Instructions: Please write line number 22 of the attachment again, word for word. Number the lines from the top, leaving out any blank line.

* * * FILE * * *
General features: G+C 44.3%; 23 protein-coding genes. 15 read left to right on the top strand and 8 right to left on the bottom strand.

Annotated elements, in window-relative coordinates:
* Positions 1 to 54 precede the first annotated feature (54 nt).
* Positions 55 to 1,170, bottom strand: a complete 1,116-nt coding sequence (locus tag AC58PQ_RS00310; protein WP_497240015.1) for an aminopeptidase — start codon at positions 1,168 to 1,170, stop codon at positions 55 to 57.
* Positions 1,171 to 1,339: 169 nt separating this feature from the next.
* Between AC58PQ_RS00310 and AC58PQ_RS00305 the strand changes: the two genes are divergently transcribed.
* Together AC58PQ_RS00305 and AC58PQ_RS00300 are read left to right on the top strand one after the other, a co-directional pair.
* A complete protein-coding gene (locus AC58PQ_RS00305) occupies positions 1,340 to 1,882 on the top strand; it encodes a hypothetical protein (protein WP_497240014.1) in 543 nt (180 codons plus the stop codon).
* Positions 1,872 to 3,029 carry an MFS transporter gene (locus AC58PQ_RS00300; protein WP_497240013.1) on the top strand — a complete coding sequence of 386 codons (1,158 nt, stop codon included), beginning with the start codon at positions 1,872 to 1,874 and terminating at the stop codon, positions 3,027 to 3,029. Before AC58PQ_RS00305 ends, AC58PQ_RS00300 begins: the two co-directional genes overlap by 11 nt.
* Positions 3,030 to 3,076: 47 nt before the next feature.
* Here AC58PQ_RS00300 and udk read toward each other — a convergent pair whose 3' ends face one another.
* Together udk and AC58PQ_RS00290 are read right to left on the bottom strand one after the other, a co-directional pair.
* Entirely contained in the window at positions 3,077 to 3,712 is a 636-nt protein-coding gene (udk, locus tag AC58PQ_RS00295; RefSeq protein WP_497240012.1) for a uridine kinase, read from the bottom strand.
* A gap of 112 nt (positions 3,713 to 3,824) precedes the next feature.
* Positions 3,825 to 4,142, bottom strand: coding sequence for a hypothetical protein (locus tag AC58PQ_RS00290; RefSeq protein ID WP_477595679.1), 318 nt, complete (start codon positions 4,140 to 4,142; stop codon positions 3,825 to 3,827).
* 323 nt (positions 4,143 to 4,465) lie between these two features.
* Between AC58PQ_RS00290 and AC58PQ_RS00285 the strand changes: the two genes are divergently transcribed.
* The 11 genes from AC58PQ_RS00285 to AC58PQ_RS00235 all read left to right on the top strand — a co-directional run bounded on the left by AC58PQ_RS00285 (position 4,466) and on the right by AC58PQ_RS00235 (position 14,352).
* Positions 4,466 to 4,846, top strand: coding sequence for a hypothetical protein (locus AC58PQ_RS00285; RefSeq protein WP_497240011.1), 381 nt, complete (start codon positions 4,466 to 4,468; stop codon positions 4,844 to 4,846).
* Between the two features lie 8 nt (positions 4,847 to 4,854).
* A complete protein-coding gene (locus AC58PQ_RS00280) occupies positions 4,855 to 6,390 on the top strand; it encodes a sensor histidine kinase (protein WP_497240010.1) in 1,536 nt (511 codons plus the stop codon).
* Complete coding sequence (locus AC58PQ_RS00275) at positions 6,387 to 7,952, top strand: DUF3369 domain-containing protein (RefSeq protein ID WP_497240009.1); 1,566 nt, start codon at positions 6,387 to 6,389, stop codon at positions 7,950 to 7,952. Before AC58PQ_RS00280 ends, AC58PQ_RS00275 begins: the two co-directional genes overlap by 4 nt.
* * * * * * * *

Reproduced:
* Complete coding sequence (locus AC58PQ_RS00275) at positions 6,387 to 7,952, top strand: DUF3369 domain-containing protein (RefSeq protein ID WP_497240009.1); 1,566 nt, start codon at positions 6,387 to 6,389, stop codon at positions 7,950 to 7,952. Before AC58PQ_RS00280 ends, AC58PQ_RS00275 begins: the two co-directional genes overlap by 4 nt.